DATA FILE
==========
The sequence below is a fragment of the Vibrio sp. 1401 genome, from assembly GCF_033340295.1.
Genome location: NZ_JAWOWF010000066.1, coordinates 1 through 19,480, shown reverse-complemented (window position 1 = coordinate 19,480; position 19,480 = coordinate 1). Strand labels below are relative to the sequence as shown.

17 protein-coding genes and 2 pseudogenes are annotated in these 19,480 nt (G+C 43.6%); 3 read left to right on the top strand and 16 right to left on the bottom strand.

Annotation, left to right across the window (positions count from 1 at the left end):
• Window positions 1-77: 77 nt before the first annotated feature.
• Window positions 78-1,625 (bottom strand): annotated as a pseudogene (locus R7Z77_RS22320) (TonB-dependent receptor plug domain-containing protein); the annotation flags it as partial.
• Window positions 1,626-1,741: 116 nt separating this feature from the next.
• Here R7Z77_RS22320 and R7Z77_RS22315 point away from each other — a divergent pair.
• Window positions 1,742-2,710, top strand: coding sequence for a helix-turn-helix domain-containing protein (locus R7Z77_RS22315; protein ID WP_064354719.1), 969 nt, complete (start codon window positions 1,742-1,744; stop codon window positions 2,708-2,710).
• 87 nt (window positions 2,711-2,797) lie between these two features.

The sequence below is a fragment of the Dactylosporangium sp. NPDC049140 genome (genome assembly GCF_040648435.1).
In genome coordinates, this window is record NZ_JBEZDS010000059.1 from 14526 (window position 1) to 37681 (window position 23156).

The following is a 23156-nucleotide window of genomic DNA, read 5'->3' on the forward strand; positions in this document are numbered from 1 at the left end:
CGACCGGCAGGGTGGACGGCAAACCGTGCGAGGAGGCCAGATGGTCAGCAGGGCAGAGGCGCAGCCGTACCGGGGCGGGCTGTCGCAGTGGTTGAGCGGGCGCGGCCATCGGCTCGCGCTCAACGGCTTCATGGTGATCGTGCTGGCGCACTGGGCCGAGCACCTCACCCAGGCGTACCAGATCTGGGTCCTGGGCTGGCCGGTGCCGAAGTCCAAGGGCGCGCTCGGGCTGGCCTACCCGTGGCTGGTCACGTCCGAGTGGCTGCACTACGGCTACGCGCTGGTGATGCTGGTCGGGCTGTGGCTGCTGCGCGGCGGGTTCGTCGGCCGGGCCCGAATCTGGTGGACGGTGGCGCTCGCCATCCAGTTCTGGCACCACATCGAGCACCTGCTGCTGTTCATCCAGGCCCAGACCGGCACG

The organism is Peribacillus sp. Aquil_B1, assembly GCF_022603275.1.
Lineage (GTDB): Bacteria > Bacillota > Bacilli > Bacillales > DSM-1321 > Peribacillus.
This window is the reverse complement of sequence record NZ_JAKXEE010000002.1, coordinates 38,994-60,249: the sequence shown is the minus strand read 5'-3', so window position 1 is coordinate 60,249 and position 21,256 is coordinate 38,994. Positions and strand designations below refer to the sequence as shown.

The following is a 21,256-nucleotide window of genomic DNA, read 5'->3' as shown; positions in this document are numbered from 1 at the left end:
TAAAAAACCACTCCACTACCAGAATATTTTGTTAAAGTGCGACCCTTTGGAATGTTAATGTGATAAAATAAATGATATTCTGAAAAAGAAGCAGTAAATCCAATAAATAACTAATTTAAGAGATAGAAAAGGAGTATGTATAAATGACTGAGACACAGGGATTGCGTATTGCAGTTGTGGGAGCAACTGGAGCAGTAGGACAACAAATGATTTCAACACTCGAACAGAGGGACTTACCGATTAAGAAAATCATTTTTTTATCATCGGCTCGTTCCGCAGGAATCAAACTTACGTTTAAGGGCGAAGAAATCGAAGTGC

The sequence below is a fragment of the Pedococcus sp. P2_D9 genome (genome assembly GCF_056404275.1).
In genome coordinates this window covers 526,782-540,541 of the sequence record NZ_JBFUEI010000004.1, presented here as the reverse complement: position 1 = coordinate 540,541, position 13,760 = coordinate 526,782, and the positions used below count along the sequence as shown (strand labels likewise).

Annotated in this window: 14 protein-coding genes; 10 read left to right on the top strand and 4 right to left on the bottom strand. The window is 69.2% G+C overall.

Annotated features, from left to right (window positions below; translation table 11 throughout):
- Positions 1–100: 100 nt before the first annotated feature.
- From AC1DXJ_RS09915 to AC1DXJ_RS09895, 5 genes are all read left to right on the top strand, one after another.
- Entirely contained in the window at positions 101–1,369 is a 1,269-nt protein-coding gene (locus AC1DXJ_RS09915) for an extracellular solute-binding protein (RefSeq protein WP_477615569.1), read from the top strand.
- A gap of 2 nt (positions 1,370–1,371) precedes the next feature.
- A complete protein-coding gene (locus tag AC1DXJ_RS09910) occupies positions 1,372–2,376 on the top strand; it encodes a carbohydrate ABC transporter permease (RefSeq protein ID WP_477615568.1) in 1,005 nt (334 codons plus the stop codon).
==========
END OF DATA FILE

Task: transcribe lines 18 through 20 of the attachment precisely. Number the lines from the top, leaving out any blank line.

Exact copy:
The following is a 21,256-nucleotide window of genomic DNA, read 5'->3' as shown; positions in this document are numbered from 1 at the left end:
TAAAAAACCACTCCACTACCAGAATATTTTGTTAAAGTGCGACCCTTTGGAATGTTAATGTGATAAAATAAATGATATTCTGAAAAAGAAGCAGTAAATCCAATAAATAACTAATTTAAGAGATAGAAAAGGAGTATGTATAAATGACTGAGACACAGGGATTGCGTATTGCAGTTGTGGGAGCAACTGGAGCAGTAGGACAACAAATGATTTCAACACTCGAACAGAGGGACTTACCGATTAAGAAAATCATTTTTTTATCATCGGCTCGTTCCGCAGGAATCAAACTTACGTTTAAGGGCGAAGAAATCGAAGTGC

The sequence below is a fragment of the Pedococcus sp. P2_D9 genome (genome assembly GCF_056404275.1).